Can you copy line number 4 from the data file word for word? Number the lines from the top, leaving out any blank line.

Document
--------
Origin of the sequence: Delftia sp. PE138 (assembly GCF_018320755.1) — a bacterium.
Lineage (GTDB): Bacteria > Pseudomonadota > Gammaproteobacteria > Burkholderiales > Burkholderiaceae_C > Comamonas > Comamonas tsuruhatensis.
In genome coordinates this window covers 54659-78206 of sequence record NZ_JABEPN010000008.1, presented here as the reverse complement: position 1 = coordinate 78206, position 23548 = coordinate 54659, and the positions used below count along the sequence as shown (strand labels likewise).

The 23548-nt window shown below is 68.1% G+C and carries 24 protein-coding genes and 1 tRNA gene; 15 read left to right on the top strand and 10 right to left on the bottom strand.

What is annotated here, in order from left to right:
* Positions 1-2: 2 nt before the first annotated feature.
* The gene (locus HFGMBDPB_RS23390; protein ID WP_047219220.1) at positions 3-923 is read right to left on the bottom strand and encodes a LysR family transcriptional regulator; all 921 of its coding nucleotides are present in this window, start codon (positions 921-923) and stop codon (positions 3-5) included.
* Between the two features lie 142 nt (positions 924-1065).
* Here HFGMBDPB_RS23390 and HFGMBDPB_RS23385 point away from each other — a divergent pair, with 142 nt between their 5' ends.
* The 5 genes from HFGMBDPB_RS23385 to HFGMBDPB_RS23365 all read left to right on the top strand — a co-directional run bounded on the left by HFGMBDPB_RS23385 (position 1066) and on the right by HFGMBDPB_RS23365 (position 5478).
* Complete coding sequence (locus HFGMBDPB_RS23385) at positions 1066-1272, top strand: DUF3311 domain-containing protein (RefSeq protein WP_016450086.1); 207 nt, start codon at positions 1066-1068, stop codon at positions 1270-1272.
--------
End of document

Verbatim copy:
The 23548-nt window shown below is 68.1% G+C and carries 24 protein-coding genes and 1 tRNA gene; 15 read left to right on the top strand and 10 right to left on the bottom strand.